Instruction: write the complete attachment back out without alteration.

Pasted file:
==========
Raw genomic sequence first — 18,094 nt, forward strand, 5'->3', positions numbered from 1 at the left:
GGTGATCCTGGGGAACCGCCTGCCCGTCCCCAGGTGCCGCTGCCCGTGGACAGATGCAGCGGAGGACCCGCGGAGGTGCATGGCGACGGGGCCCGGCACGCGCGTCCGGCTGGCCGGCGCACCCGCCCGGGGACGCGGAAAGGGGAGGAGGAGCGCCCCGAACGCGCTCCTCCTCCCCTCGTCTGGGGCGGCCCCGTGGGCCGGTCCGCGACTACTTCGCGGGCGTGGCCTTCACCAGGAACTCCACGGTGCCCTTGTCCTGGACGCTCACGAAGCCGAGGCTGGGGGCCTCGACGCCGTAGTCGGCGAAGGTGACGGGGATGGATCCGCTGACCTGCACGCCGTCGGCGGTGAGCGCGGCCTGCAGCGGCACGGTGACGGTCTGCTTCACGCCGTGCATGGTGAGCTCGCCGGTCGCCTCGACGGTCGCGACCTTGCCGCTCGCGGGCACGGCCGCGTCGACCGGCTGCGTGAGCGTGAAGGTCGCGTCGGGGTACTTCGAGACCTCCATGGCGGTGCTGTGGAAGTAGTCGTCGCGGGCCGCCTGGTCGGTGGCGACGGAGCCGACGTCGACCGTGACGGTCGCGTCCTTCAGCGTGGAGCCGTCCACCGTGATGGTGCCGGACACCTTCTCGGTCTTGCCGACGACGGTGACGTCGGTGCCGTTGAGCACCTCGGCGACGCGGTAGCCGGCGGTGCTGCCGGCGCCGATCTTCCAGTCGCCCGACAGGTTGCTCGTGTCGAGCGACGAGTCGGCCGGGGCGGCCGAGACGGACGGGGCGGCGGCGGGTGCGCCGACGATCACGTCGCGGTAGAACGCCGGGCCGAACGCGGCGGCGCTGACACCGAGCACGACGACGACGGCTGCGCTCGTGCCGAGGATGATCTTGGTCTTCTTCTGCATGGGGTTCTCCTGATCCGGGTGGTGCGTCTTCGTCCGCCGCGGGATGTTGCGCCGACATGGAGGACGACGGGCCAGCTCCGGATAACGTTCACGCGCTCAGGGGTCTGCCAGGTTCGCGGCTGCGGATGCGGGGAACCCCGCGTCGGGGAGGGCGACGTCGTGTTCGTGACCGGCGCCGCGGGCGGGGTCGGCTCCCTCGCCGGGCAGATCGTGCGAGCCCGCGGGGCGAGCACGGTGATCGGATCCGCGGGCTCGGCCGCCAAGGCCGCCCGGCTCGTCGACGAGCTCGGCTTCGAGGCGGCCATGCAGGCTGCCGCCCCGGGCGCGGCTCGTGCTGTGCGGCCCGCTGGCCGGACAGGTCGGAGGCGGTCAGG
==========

Raw genomic sequence first — 18,094 nt, forward strand, 5'->3', positions numbered from 1 at the left:
GGTGATCCTGGGGAACCGCCTGCCCGTCCCCAGGTGCCGCTGCCCGTGGACAGATGCAGCGGAGGACCCGCGGAGGTGCATGGCGACGGGGCCCGGCACGCGCGTCCGGCTGGCCGGCGCACCCGCCCGGGGACGCGGAAAGGGGAGGAGGAGCGCCCCGAACGCGCTCCTCCTCCCCTCGTCTGGGGCGGCCCCGTGGGCCGGTCCGCGACTACTTCGCGGGCGTGGCCTTCACCAGGAACTCCACGGTGCCCTTGTCCTGGACGCTCACGAAGCCGAGGCTGGGGGCCTCGACGCCGTAGTCGGCGAAGGTGACGGGGATGGATCCGCTGACCTGCACGCCGTCGGCGGTGAGCGCGGCCTGCAGCGGCACGGTGACGGTCTGCTTCACGCCGTGCATGGTGAGCTCGCCGGTCGCCTCGACGGTCGCGACCTTGCCGCTCGCGGGCACGGCCGCGTCGACCGGCTGCGTGAGCGTGAAGGTCGCGTCGGGGTACTTCGAGACCTCCATGGCGGTGCTGTGGAAGTAGTCGTCGCGGGCCGCCTGGTCGGTGGCGACGGAGCCGACGTCGACCGTGACGGTCGCGTCCTTCAGCGTGGAGCCGTCCACCGTGATGGTGCCGGACACCTTCTCGGTCTTGCCGACGACGGTGACGTCGGTGCCGTTGAGCACCTCGGCGACGCGGTAGCCGGCGGTGCTGCCGGCGCCGATCTTCCAGTCGCCCGACAGGTTGCTCGTGTCGAGCGACGAGTCGGCCGGGGCGGCCGAGACGGACGGGGCGGCGGCGGGTGCGCCGACGATCACGTCGCGGTAGAACGCCGGGCCGAACGCGGCGGCGCTGACACCGAGCACGACGACGACGGCTGCGCTCGTGCCGAGGATGATCTTGGTCTTCTTCTGCATGGGGTTCTCCTGATCCGGGTGGTGCGTCTTCGTCCGCCGCGGGATGTTGCGCCGACATGGAGGACGACGGGCCAGCTCCGGATAACGTTCACGCGCTCAGGGGTCTGCCAGGTTCGCGGCTGCGGATGCGGGGAACCCCGCGTCGGGGAGGGCGACGTCGTGTTCGTGACCGGCGCCGCGGGCGGGGTCGGCTCCCTCGCCGGGCAGATCGTGCGAGCCCGCGGGGCGAGCACGGTGATCGGATCCGCGGGCTCGGCCGCCAAGGCCGCCCGGCTCGTCGACGAGCTCGGCTTCGAGGCGGCCATGCAGGCTGCCGCCCCGGGCGCGGCTCGTGCTGTGCGGCCCGCTGGCCGGACAGGTCGGAGGCGGTCAGG